Anyone who has been involved in real mass production knows that assembly cycle time and yield go through a steep, early learning curve. There were no fundamental issues with our assembly process, which was a lot simpler than DSLRs of the time.
Re: 4) an internal design review was conducted in May, 2001 with all the top officers of SFI, ISC and all of the suppliers for the EFS-1 that were owed millions of dollars. The results of the internal design review were that SFI had a design and parts to produce about 200 units. However, the biggest contract SFI had was for 100 units to a European distributor who would not accept the units since they would not pass CE certification. The web-site sale commitments for domestic sales was for only a few dozen units.
There’s some fairness in this. We were short of ceramics for the sensor package, but already had prototypes for a lower-cost, more easily sourced design. Supply would have been limited until we could ramp that up fully.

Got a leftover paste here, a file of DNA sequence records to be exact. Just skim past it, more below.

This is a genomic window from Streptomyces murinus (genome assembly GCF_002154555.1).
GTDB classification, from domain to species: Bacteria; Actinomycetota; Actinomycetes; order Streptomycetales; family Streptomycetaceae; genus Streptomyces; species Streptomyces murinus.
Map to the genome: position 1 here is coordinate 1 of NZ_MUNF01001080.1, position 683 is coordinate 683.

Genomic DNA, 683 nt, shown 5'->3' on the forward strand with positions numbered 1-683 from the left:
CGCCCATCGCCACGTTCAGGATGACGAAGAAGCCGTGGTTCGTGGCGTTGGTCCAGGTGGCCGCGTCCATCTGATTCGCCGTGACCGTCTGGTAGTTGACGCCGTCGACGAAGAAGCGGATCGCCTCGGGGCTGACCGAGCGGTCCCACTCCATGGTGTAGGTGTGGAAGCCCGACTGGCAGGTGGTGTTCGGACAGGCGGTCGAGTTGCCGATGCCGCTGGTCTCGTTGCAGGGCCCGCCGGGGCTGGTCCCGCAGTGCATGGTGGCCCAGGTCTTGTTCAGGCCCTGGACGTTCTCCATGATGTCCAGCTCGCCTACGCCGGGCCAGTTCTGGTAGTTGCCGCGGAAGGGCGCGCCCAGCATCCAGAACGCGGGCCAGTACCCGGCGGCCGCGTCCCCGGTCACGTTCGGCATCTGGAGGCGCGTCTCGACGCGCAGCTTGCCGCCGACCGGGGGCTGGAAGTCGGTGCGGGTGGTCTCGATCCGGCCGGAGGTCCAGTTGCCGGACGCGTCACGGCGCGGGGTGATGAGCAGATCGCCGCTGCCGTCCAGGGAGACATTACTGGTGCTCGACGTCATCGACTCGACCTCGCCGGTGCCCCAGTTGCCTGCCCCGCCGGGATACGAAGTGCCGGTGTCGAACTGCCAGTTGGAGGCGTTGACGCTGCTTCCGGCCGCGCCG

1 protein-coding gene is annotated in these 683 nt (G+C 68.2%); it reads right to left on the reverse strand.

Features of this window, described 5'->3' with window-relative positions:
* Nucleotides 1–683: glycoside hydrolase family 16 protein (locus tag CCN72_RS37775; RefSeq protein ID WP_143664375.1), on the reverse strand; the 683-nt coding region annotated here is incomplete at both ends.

We were not taking orders because we were not ready to ship. Our approach was to slowly ramp, in large part because money was tight in 2001 after the dot com crash. We were running on our cash reserves and pre-MP funding was almost impossible to find in a technology-hostile investment climate. The strategy set out by the executive team was to get to limited, volume mass production and product launch, knowing that raising funding for MP ramp would them be much easier.
Re: 5) EFS-1 technology presented potential patent conflicts with those already registered by Kodak
False. Kodak’s patent had a later filing date than ours, and while it included some claims we didn’t have, they were not useful (we didn’t need to infringe on them).
Incidentally, we had an extremely good relationship with Kodak. In large part thanks to one of our board members, Tom Kelly, having formerly been a senior manager at Kodak (he led the team that developed what was marketed as the “Apple Quicktake”), and our CEO Ken Fey having been responsible for setting up Kodak’s point-and-shoot production in China.
Re: 6) SFI and ISC had scrapped the initial design of the EFS-1 and were scrambling to develop a new prototype
False. The orignal ~3x factor in EFS-1 was known to have limited market appeal. I was already leading the development of the next version to address this and enable a larger market acceptance. We already had functional sensors of a 4MP, ~29mm x 19mm sensor for the next product running in the lab.